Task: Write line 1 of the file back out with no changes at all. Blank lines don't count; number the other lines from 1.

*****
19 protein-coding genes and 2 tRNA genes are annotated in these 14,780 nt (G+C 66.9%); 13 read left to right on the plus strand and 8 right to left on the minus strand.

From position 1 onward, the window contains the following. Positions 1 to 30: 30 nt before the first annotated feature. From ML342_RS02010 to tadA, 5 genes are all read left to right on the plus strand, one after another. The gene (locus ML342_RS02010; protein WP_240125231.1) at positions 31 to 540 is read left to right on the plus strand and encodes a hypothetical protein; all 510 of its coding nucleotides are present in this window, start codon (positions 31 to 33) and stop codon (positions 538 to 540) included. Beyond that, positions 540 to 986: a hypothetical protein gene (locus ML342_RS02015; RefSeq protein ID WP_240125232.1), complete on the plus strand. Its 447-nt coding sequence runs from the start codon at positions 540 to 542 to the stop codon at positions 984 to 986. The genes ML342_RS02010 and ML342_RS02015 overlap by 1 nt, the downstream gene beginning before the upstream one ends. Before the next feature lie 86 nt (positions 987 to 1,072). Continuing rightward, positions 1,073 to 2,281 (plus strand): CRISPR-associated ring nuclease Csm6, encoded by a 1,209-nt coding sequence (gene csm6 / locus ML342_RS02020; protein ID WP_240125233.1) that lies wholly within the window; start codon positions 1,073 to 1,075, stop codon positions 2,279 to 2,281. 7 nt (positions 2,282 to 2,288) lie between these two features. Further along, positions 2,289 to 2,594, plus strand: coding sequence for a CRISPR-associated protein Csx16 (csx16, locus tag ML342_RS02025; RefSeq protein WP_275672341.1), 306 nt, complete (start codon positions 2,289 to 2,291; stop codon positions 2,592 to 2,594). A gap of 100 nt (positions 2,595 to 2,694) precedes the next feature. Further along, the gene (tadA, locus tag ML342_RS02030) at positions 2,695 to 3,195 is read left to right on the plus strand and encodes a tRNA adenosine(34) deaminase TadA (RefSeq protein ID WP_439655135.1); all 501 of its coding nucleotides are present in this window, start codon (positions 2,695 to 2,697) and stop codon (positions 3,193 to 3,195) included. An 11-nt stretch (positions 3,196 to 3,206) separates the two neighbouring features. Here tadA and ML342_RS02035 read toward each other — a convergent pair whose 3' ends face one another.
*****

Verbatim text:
19 protein-coding genes and 2 tRNA genes are annotated in these 14,780 nt (G+C 66.9%); 13 read left to right on the plus strand and 8 right to left on the minus strand.